Tuesday, October 4, 2011


THE AGE OF NEFARIOUS/LET THE SUNSHINE IN: When we wrote about a Kaua`i County Council discussion of a potential recommendation to the state legislature to close the loopholes in the law requiring solar hot water heaters on all new homes- loopholes that are disproportionately used to obtain variances on Kaua`i and Hawai`i Island- we thought there wouldn't be much more to say.

But with the matter appearing for final disposition at tomorrow's council meeting we just had to comment on the "funny if it wasn't so sad" session at last week's committee meeting.

It was another example of what money in politics can do to say the least, with the Gas Company and their campaign cash having apparently swayed the council to repeat the mantra of "options" and "choice" ad nauseum.

Of course with all that dough and the testimony of those who are beholden to the GasCo for their livelihood, it wasn't hard to see why councilmembers were sticking to their mantra, even if it really meant it was "dare to be stupid" time.

We knew it wasn't going to be possible to get to the meat of the matter when, during public testimony, the latest council regular, Lonnie Sykos, dared to be smart in suggesting a reason why there is a 50% variance rate on Kaua`i and the Big Island and only 5% on O`ahu and Maui.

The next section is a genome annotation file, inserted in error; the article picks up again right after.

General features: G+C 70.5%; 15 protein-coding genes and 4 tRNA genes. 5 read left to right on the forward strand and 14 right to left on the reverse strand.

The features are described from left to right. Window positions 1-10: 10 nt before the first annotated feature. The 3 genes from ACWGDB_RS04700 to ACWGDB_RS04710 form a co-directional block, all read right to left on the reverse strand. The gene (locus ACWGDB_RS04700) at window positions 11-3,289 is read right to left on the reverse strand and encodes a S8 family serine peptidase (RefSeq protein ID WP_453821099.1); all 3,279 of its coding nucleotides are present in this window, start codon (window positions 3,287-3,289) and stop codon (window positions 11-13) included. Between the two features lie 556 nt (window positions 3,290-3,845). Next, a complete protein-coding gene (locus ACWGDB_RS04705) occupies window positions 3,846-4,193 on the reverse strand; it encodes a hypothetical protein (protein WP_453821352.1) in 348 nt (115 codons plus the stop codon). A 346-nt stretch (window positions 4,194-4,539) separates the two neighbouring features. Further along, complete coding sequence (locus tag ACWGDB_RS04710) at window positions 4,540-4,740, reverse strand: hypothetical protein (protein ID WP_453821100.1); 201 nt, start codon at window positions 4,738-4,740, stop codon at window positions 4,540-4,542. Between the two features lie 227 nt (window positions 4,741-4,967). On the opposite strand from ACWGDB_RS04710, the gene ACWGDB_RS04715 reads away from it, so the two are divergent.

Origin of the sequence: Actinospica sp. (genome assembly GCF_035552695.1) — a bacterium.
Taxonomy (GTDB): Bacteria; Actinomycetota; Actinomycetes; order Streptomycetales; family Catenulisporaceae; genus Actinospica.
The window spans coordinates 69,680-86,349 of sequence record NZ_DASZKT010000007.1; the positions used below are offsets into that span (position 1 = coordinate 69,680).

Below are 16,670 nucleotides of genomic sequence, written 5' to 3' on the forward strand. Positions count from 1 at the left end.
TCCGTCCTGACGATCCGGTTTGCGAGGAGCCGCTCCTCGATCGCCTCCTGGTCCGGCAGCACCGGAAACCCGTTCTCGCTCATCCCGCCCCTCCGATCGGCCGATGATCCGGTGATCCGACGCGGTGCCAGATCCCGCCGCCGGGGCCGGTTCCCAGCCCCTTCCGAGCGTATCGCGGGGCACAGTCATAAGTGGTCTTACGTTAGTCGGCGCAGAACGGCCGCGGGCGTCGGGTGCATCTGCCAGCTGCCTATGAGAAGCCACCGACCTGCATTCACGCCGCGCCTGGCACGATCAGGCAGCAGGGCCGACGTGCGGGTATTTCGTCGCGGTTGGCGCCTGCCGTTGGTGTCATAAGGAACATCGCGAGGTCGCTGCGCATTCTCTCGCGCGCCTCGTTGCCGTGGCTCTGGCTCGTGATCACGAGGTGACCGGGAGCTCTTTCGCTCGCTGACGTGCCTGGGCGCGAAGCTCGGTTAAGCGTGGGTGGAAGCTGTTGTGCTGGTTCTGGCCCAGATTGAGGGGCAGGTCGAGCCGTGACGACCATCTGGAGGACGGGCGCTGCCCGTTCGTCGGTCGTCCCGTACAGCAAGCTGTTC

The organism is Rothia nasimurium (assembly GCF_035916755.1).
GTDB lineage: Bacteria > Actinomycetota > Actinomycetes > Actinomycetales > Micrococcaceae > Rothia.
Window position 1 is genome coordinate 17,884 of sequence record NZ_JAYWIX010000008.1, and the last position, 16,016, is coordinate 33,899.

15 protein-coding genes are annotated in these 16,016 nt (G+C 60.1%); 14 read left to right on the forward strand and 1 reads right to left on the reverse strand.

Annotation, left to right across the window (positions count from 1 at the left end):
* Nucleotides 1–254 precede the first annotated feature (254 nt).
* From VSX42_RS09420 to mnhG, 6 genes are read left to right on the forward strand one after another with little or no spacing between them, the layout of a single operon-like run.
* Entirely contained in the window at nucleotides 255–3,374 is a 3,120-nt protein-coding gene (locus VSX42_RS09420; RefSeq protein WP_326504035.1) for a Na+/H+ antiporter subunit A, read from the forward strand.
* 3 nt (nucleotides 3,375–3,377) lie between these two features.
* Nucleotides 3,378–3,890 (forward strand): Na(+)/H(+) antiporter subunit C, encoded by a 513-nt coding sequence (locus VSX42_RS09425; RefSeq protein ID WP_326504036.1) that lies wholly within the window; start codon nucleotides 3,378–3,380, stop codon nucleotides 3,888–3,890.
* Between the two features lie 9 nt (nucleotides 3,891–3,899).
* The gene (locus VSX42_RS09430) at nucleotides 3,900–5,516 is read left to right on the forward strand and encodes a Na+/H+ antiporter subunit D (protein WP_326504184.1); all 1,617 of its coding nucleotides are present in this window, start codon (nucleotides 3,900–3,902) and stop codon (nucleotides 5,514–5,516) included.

He suggested that perhaps changing the state law might be convoluted and time consuming but finding out why Kaua`i is granting all those variances and perhaps correcting whatever we're doing just might be wise.

But much like those proverbially too busy pulling bodies out of the river to go upstream and finding out who was throwing them in, Council Chair Jay Furfaro, as if to say "stop making sense," interrupted Sykos- as he is wont to do when someone says something he doesn't want said- telling him that he was off the subject on the agenda since the matter was listed as pertaining to asking the state to change the law, not finding out why they didn't really need to change the law

But that only foreshadowed events to come that would show who was really in charge of the show.

It started with Ronald Sakoda who, although he said he was speaking only for Ronald Sakoda, is actually the proprietor of Ron's Electric and Sen. Dan Inouye's representative on Kaua`i.